favorite among the Democrats. I think Rand Paul is having a very good year among the Republicans and we'll see who else emerges.

But I don't think it hinges on who wins the Senate tomorrow -- tonight, in my opinion.

AMANPOUR: Well, we'll be watching.

Thank you both for being with us, Brian Lehrer, Gary Younge, thank you very much indeed.

And President Obama's 2008 election was defined in many ways by a promise to end wars and bring American troops home. So the last ones left Iraq in

2011. And today, of course, ISIS has filled that vacuum.

Up next, the president's special envoy to that fight tells me the mission to degrade and destroy ISIS is making progress.




AMANPOUR: Welcome back to the program.

President Obama is in the fight of his life, not only trying to hang onto the Senate as we heard, but also trying to prevent ISIS from dominating

Iraq and much of that region. In Iraq, beleaguered Yazidis are begging for more help as ISIS tries still to wipe them off Mt. Sinjar. And the

battle for Kobani on the Syria-Turkey border is pivotal and it continues. And the French now say that Aleppo in Syria must also be saved, the heart

of the moderate Syrian opposition.

ISIS already controls large swaths of Syria and Iraq, including the critical Anbar province and as the president's deputy special envoy, Brett

McGurk, tells me, it is extremely difficult, with some progress and some setbacks.

But, he says, there is no walking away from this fight.


AMANPOUR: Brett McGurk, welcome to the program. Thanks for joining me.

MCGURK: Thanks for having me.

AMANPOUR: We want to get an update of where the United States and its allies are against ISIS and, look, we know that all of this intervention

started with trying to relieve the plight of the Yazidis.

Now the Yazidis are saying thank you very much, but you haven't finished the job. We still think that we are under the threat of genocide.

MCGURK: If you look at where ISIS was in June, pouring down the Tigris Valley, threatening Baghdad, pouring down the Euphrates Valley, threatening

Baghdad, we secured the defenses of Baghdad. Iraqi security forces are now starting to push up the Tigris Valley and they're making a lot of

significant gains, particularly in the Kurdistan region.

Sinjar Mountain remains a concern. It's a concern because ISIL wants to commit atrocities upon the Yazidis on that mountain. However, we are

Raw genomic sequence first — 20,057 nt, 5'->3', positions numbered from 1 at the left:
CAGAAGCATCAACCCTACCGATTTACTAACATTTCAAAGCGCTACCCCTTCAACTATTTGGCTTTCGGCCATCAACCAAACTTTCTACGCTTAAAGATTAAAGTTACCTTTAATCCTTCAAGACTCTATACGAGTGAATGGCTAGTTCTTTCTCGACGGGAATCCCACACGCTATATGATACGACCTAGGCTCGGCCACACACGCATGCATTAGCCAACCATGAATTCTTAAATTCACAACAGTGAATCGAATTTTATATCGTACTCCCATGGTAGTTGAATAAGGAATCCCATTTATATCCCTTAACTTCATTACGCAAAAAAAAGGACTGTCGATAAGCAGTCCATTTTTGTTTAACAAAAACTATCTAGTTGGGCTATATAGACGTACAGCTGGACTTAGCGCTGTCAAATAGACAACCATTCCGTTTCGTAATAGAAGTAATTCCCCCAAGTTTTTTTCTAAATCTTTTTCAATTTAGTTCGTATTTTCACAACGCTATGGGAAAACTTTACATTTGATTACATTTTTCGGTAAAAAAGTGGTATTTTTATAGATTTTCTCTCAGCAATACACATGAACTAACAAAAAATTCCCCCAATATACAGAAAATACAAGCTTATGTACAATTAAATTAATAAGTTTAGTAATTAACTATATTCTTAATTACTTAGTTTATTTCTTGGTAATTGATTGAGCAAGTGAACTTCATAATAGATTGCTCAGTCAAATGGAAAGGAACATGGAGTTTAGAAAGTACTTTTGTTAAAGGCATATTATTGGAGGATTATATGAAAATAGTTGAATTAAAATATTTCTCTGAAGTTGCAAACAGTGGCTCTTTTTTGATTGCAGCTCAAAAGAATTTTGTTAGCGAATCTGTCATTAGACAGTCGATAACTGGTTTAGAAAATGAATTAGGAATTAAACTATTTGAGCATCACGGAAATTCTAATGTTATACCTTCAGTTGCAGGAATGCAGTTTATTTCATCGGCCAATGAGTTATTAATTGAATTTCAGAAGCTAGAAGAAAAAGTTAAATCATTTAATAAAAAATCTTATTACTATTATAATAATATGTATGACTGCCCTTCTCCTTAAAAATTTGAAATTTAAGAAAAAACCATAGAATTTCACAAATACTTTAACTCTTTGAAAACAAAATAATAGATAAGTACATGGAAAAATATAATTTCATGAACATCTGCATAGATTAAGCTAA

watching Sinjar Mountain very carefully.

AMANPOUR: All right. So you have not abandoned the fight for Sinjar Mountain.

Is that how I'm reading you?

MCGURK: Certainly not. By no means. And in fact, we're watching the entire theater of operations and where ISIL tries to make a push and we

have the means and the abilities to push against them, we do it and we do it to tremendous effect.

I think if you look at what happened in Kobani, Kobani is where ISIL tried to make Kobani its main effort, really to close up a pocket of the border

that it has yet to control.

And what we've managed to do over the last month with our air operations, we've managed to kill hundreds of them, including their leaders. We've

managed now in working very closely with Turkey to reinforce that corridor.

AMANPOUR: About the finances, one of the big efforts was to try to get one of your allies, Qatar, to stop financing all sorts of extremists in that


According to reports, the Treasury Secretary official concerned with this, Mr. Cohen, has said that he is not satisfied that Qatar has stopped doing


What can you tell us about that?

How will you make Qatar stop this financing?

MCGURK: Well, I was just in Doha last week and we had very serious conversations with Qatari officials. We saw the foreign minister of Qatar

and others to talk about the financing to extremist groups. And they're fully committed to this coalition.

What we've seen from ISIL is that it's a unique extremist group in that it basically is a quasi-state entity. It controls territory like a state. It